Worming

It is sensible to worm your birds 2-3 times a year to keep your chickens in tip top condition and keep egg production at its maximum, it is extremely easy with the many products available from many merchants, the most common product is Flubenvet which can be purchased straight off the shelf.

Introducing New Hens to an Existing Flock

When introducing new hens to an existing flock the best way is to keep them in a separate area so they can see each other, do this so the new hens can get used to their new home for the first week and build up confidence, then allow them to spend time in the run or garden together.

If separation is not possible introduce the new hens at night so they wake up together, throwing corn on the ground will help to take the attention off each other, and again ensure they have enough space.

Another way is to remove the existing chickens from the house and run and then put the new ones in. Once the new hens are established after a few days you should be able to let the old ones back in again.

Ensure all new hens in the flock are eating and drinking and have access to oyster shell and grit.

Hen Pecking

This can be a problem in any size of flock and is usually caused by introducing new hens, overcrowding, boredom and sometimes a lack of the vitamins and minerals if the incorrect diet is given. Always ensure that enough space has been provided for your hens. You will notice hen pecking when one hen is consistently being picked on by the others and feathers are removed, sometimes blood is drawn so the "hen pecked" hen must be removed and separated until healed before being replaced as the red colour of the blood will only encourage more pecking. Chickens have a natural pecking order so they will always have a bit of a go at each other and remove the odd feather but make sure it is not to excess.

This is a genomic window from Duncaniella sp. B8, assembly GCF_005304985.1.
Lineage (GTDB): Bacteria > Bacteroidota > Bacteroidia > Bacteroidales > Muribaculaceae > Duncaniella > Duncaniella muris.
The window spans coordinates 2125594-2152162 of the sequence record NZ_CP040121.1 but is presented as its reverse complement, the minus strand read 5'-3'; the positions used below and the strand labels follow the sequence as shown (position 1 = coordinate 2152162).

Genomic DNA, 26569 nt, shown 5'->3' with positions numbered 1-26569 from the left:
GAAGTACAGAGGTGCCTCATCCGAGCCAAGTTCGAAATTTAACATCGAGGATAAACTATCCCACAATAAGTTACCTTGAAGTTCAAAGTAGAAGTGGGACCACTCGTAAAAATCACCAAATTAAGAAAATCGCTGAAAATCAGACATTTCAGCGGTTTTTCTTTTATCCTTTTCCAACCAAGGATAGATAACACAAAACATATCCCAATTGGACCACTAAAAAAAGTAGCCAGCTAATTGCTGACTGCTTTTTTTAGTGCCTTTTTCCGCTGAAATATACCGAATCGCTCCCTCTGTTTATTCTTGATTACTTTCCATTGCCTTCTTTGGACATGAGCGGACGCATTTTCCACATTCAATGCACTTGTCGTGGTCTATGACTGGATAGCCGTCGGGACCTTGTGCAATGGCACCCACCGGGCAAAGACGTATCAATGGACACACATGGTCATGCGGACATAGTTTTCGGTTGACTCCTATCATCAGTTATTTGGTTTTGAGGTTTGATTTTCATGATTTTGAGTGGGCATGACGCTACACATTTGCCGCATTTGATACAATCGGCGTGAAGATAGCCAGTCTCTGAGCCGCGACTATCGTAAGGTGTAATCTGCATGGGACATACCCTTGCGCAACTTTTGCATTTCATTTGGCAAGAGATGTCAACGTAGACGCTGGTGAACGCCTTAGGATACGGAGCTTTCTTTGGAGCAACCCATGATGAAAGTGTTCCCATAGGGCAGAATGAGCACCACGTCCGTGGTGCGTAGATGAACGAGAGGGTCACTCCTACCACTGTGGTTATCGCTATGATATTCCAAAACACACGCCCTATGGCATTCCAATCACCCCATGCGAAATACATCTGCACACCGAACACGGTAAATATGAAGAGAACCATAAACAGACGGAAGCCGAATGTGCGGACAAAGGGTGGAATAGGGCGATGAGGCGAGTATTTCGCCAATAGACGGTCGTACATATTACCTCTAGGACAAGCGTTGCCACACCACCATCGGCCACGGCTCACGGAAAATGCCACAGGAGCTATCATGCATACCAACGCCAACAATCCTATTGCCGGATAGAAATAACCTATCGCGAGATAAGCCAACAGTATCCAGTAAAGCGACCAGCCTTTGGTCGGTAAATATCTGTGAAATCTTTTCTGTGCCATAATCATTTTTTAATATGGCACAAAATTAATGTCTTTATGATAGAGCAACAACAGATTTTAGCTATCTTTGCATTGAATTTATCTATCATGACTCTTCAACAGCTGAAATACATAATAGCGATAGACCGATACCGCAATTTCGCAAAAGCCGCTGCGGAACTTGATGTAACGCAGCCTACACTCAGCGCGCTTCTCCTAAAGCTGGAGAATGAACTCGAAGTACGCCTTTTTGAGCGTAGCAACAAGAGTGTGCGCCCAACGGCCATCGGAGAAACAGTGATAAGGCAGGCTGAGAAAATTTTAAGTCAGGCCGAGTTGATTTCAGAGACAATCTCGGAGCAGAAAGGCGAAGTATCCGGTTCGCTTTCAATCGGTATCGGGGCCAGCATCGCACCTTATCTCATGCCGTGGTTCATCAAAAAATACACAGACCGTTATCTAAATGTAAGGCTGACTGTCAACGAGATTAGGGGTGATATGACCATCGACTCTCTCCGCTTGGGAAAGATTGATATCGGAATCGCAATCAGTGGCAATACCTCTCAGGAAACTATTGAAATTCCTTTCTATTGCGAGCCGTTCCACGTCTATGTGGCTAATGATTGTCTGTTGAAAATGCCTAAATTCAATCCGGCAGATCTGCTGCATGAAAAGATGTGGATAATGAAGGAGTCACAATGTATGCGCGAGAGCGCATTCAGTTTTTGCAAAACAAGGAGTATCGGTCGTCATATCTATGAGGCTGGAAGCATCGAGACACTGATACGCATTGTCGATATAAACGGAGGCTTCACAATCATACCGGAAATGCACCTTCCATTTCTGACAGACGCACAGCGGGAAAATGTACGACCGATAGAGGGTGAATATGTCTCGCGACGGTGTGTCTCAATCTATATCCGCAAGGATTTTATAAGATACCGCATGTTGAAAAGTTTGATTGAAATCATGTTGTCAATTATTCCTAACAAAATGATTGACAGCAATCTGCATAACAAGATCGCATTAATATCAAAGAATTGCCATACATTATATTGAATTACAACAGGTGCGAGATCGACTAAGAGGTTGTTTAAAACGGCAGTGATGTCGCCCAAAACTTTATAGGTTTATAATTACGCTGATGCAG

It will help if you throw some corn on the ground to keep them busy, also try hanging a cabbage or nettles from a string in the run to give them something to peck and play with.

If you have a pecked hen "Stockholm Tar" can be purchased from ebay and applied to the wound as an antiseptic and as a pecking deterrent.

Broody Hens

A broody hen will refuse to leave the nest, she will sit in the nest all spread out covering her clutch of eggs. She may sit there for up to a month expecting her eggs to hatch. She will get off the nest once a day to eat and drink.

If your hens go broody the only thing you can do is to remove her from the nest and prevent her from returning for about 4-5 days. If this does not work you will have to wait until she decides to get off her nest but ensure she has access to feed and water.